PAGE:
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How Chinese Investment in Canadian Oil Assets Is Taking on a New Form
2015-12-09
Brief:Despite a substantial drop in Chinese FDI in recent years, there are signs some of that capital could be coming back.
 
 
It wasn’t that long ago that Canada’s oil and gas sector was banking on investment from China to propel it to new heights. The December 2012 changes to the Canadian Investment Act that discouraged state-owned enterprises from taking majority positions in the oil sands largely put a stop to that, but a strategic partnership struck by AltaCorp Capital and Nanjing Securities in late September should give some beleaguered – and capital-constrained – energy companies renewed hope. George Gosbee, AltaCorp’s chairman and CEO, says it’s a deal that’s been in the works for a while. “We’ve been working on our international game plan for a year and a half now. At Tristone [Capital Global], what we did was open up offices around the world, but that takes a lot of time and a lot of money. It’s a big investment. We thought by going the joint venture route, similar to what we did with ATB, made more sense.”
 
The timing, he says, couldn’t be much better. As China’s middle class continues to expand, so too does their interest in investing outside of the country and outside the state-owned companies that dominate its economy. “What you saw in the 1990s and the better part of the 2000s was banks chasing China to deal with national oil companies and state-owned companies,” he says. “But since the financial crisis, everything has changed. Now, there’s this corporate community in China and in Asia that’s made up of family offices, conglomerates and privates. They’re all about diversifying their money, and it’s a huge change in the last three years. It feels like you’re going to New York or Toronto and dealing with private individuals as opposed to state or national companies.”
 
And while the recent meltdown in the Chinese stock market – one that saw it shed nearly 50 per cent of its value between June 12 and late August – spooked investors and markets around the world, Gosbee sees it as an opportunity to capture some of the capital that’s flowing out of it. “There’s a massive amount of cash that’s moving out, and it’s going to make its way to investments that help them diversify themselves. A large part of it is going to be in North America, and some of it will be in oil and gas. Doing the deal with Nanjing helped us solidify that type of knowledge base of who those families and wealthy individuals and organizations and conglomerates are.” The kind of capital they bring to the table, meanwhile, has more in common with a pension fund than a private equity shop. “These individuals – these conglomerates and family offices – they’re looking to diversify, and they’re taking a much longer-term approach. It’s almost like dealing with a pension fund that has no terminal value of money. A private equity fund would have a five-year term of money, but a pension fund has no terminal value – they’ll go 20 years on an investment. It’s the same with these Chinese investors. So I think it’s a great form of capital. They want to be here for the long term, and they want to diversify.”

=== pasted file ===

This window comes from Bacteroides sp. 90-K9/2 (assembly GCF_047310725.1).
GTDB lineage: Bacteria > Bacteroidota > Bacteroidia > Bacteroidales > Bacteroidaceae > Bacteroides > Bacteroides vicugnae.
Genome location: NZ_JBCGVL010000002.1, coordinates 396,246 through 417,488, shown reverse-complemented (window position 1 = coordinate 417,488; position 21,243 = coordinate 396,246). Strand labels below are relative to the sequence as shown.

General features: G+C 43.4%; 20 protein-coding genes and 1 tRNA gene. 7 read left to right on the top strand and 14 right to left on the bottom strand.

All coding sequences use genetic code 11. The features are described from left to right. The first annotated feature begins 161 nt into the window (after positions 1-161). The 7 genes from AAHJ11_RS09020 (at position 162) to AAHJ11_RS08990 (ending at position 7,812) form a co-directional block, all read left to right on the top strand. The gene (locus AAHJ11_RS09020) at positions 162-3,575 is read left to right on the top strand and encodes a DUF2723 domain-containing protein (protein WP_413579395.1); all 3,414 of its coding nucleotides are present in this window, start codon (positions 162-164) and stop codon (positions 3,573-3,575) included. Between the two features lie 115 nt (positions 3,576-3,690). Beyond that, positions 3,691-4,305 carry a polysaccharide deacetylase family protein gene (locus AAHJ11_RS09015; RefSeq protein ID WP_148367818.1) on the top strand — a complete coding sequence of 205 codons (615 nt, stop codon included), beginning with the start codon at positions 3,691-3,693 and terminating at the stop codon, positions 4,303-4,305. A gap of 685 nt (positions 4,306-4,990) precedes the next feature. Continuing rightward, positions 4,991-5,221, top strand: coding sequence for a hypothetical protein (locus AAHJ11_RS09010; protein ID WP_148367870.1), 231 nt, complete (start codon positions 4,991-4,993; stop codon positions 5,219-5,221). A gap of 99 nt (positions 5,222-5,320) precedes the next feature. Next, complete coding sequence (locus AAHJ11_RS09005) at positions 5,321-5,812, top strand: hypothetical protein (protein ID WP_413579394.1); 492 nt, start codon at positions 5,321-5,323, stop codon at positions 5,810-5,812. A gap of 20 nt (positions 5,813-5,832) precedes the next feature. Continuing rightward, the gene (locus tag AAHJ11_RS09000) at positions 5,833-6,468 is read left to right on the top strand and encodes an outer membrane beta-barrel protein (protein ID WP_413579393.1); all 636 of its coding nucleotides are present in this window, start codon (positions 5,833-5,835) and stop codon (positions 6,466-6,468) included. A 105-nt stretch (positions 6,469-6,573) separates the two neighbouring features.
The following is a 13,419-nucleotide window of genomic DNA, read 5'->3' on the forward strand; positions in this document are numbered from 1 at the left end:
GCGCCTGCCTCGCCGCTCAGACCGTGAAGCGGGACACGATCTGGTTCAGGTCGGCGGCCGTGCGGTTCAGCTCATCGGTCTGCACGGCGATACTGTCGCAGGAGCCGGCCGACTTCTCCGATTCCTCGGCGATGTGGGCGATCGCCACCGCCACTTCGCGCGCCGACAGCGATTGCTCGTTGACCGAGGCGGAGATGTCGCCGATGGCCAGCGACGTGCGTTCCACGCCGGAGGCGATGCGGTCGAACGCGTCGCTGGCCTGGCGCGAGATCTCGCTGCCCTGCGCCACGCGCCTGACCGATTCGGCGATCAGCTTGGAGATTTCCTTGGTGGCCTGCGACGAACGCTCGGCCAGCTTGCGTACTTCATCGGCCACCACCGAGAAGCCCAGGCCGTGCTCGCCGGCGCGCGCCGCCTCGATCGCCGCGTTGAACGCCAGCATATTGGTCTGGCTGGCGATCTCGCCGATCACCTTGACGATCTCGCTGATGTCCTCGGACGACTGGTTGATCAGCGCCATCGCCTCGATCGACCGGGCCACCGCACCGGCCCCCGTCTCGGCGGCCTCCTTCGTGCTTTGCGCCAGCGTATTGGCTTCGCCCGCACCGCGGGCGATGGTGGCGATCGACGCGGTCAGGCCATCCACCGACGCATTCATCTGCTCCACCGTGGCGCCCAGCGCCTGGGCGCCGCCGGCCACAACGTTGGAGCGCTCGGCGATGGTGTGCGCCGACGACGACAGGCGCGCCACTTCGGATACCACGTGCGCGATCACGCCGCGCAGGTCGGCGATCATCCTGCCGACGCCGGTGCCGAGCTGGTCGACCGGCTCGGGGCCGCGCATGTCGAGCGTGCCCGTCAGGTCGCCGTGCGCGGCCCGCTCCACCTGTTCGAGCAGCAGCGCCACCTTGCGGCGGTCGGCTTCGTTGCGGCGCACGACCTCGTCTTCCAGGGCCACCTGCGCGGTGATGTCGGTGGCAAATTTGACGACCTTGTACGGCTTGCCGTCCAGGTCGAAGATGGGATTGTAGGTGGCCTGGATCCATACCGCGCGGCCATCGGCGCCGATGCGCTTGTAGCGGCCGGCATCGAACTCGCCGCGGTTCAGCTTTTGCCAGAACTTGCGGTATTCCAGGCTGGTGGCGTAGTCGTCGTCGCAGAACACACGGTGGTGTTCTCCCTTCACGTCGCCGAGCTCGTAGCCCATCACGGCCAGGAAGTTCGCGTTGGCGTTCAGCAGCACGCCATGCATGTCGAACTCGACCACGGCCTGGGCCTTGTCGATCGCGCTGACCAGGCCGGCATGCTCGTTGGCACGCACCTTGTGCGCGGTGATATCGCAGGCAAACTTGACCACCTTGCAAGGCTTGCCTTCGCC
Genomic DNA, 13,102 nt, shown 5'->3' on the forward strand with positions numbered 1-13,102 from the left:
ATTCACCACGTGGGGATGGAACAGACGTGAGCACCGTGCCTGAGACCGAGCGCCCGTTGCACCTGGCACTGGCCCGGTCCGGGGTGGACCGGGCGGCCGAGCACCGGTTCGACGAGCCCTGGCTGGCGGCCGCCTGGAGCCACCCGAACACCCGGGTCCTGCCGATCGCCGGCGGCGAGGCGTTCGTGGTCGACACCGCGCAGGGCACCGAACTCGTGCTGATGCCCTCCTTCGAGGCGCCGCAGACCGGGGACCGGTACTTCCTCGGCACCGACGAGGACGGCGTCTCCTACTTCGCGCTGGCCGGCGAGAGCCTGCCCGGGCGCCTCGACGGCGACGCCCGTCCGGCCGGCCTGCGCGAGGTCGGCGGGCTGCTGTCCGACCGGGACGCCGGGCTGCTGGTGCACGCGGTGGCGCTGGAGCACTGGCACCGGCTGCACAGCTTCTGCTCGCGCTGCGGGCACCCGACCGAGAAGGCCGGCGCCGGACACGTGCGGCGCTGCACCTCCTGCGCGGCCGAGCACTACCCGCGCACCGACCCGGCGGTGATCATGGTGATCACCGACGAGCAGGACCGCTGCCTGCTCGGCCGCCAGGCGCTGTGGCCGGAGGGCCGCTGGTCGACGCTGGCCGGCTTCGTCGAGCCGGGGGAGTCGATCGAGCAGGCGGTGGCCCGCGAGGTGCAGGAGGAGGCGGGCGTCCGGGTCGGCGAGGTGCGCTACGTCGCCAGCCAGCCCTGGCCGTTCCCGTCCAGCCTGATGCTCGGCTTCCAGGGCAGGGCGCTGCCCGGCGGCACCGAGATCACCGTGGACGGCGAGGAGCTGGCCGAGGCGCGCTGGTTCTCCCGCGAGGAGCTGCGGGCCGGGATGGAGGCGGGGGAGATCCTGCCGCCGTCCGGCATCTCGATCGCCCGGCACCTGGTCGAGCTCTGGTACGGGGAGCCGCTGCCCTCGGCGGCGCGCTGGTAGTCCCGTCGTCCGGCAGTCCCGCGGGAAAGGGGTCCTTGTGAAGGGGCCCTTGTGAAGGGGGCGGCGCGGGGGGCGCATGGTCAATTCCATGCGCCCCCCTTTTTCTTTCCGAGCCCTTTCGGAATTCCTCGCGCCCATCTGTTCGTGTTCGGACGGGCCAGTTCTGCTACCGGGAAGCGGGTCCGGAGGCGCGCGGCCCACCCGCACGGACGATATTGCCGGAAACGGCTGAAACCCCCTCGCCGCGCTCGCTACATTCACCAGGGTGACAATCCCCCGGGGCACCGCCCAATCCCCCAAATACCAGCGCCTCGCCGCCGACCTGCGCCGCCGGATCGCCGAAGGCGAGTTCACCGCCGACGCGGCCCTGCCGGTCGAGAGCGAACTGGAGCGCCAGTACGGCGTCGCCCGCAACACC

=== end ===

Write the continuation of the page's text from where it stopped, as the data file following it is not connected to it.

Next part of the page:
Indeed, as a Bain & Company report noted in May, the burgeoning volume of new wealth in China is creating a new class of millionaires. Its population of high net worth individuals (HNWIs) – defined by Bain as those with 10 million RMB, or US$1.6 million – has doubled since 2010, and recently exceeded one million. Most of these newly minted millionaires are under the age of 50, and as such have much different risk profiles than their more traditionally conservative Chinese peers. According to Alfred Shang, a partner at Bain and co-author of the report, “Among the newly rich HNWIs, we’re seeing a more aggressive investment style, an openness towards alternative investments, and increased focus on wealth creation, second only to wealth preservation as their primary wealth management objectives.” And they’re increasingly willing to allow others to do that wealth creating on their behalf. According to Bain, in 2015 these Chinese HNWIs gave 65 per cent of their investable assets to third parties like banks and wealth management firms. In 2009, that figure was just 25 per cent. Their willingness to seek a return outside their domestic market is growing at a similar clip, too. In 2011, only 19 per cent of HNWIs and 33 per cent of so-called ultra-HNWIs told Bain they had overseas investments. In 2015, those figures jumped to 40 and 60 per cent respectively.
 
AltaCorp’s Gosbee says this new class of investors have a lot in common with Li Ka-shing, the legendary Chinese investor who controls the majority of Husky Energy along with a wide variety of other commercial interests. He’s a man who’s known for being methodical and analytical, and knowing how to ride out the cycles and capitalize on them when the time is right – witness Husky’s opportunistic takeover of Renaissance Energy in 2000. “That’s the same mentality that you’re seeing [in Nanjing],” Gosbee says, “except now instead of one Li Ka-shing we have hundreds of Li Ka-shings looking to come over here.” They might start looking even harder, too. After all, the 87-year old tycoon has been selling off billions worth of property and real estate assets in Hong Kong and China, a decision that’s attracted attention – and opprobrium – in his home country. The People’s Daily, an official organ of the Communist Party of China, described his ongoing divestment from China as “eye-catching.” But, Gosbee says, Li is almost certainly not alone in looking for ways to reduce the risk associated with being fully invested in China’s (and specifically Hong Kong)’s overheated real-estate market. “They just want to diversify, and the natural resource sector right now for them is great.”
 
 

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